The presence of dG-Tam and dG-DesMeTam in liver DNA was assessed by HPLC-ES-MS/MS after feeding rats 420 p.p.m. tamoxifen for 6, 12, 18 or 24 weeks. Representative multiple reaction monitoring (MRM) chromatograms are shown in Figure 1. Chromatograms A, B and C present the traces corresponding to the MRM of the transitions from the doubly charged protonated nucleoside molecule [(M + 2H)2+] to the doubly charged protonated purine base [(BH + 2H)2+] for 25 pg of the internal standard dG-Tam-d6 (m/z 322 264). Chromatogram D is the trace corresponding to the MRM of the transitions from the doubly charged protonated nucleoside molecule [(M + 2H)2+] to the doubly charged protonated purine base [(BH + 2H)2+] for 25 pg of the synthetic standarddG-TAM (m/z 319 261). Identical MRM transitions are presented in Chromatograms E and F for rat liver DNA samples from a rat fed tamoxifen for 6 weeks and a control rat. In Chromatogram E a peak is clearly evident that corresponds to dG-TAM, whereas this peak in not present in Chromatogram F. Chromatogram G is the trace corresponding to the MRM of the transitions from the doubly charged protonated nucleoside molecule [(M + 2H)2+] to the doubly charged protonated purine base [(BH + 2H)2+] for 50 pg of the synthetic standard dG-DesMeTam (m/z 312 254). Chromatograms H and I are the same MRM transitions for the rat liver DNA samples; dG-DesMeTam is clearly evident in Chromatogram H and is not present in the control sample (Chromatogram I).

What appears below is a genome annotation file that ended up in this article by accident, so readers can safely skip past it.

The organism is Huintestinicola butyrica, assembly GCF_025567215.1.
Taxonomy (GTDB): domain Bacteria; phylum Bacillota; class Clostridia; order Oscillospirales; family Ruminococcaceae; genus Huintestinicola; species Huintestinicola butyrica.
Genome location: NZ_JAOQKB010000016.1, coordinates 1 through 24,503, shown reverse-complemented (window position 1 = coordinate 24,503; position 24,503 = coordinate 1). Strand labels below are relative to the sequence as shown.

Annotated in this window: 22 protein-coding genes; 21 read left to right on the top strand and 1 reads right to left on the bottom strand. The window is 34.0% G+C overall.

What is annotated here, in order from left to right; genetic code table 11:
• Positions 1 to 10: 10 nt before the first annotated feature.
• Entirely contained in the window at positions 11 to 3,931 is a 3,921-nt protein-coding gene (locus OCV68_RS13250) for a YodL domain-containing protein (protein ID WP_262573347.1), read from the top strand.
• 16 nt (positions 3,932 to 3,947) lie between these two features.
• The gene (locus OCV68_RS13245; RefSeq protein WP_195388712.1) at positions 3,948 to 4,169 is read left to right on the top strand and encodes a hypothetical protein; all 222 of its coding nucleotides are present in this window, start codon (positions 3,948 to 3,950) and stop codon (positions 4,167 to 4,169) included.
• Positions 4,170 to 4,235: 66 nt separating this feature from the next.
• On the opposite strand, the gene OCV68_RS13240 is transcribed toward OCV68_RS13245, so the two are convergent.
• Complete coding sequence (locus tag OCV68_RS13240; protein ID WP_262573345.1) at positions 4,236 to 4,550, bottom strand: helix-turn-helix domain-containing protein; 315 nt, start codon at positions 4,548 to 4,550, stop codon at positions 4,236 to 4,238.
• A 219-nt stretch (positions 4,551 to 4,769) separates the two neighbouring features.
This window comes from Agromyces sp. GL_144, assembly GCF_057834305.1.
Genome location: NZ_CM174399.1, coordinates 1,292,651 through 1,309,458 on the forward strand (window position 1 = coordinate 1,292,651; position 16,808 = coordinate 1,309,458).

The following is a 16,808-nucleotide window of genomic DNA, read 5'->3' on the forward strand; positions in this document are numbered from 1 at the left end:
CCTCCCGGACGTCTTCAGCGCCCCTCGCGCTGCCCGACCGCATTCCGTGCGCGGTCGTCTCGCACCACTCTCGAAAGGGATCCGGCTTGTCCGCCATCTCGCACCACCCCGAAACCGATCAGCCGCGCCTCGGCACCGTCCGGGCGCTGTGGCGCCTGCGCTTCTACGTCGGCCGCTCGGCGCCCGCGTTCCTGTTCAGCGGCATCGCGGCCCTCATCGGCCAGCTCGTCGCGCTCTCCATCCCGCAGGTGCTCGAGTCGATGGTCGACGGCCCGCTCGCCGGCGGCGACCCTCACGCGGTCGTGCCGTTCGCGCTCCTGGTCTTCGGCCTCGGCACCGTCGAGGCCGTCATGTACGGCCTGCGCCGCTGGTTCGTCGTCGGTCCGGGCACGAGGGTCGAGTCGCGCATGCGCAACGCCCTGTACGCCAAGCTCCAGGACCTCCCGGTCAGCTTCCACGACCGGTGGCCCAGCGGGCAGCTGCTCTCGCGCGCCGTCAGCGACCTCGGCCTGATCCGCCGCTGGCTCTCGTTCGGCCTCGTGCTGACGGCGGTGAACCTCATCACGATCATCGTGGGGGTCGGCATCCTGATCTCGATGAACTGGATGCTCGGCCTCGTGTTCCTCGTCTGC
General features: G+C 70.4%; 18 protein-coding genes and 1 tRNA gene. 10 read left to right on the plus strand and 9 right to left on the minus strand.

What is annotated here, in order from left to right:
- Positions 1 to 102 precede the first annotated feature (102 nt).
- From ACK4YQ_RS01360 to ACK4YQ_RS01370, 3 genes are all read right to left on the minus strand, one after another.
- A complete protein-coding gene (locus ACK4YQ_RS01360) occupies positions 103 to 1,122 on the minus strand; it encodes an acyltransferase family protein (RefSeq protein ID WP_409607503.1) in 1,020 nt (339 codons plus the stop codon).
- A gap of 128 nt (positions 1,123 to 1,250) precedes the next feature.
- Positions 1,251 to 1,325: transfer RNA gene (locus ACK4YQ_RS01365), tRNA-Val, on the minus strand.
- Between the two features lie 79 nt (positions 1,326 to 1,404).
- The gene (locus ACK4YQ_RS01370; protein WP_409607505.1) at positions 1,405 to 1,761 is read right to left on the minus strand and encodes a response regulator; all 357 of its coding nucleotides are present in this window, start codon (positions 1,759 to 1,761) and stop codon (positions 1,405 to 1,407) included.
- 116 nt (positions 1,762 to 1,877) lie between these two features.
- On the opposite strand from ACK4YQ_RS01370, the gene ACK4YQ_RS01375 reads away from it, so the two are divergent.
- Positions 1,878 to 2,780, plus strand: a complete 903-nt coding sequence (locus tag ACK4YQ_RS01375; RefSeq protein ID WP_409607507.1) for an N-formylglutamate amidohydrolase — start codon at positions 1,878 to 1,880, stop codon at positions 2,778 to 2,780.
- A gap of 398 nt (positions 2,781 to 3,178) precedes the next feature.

The total levels of tamoxifen–DNA adducts increased with time until a plateau was reached after 18 weeks of feeding (Table I). dG-Tam accounted for 45% of the total tamoxifen–DNA adducts after 6 weeks of feeding, and decreased to 38% of the total tamoxifen–DNA by 18 weeks of feeding. dG-Tam and dG-DesMeTam were not detected (<3 adducts/108 nt) in hepatic DNA from control rats at any time point.

Effect of tamoxifen on DNA methylation in liver and non-target tissues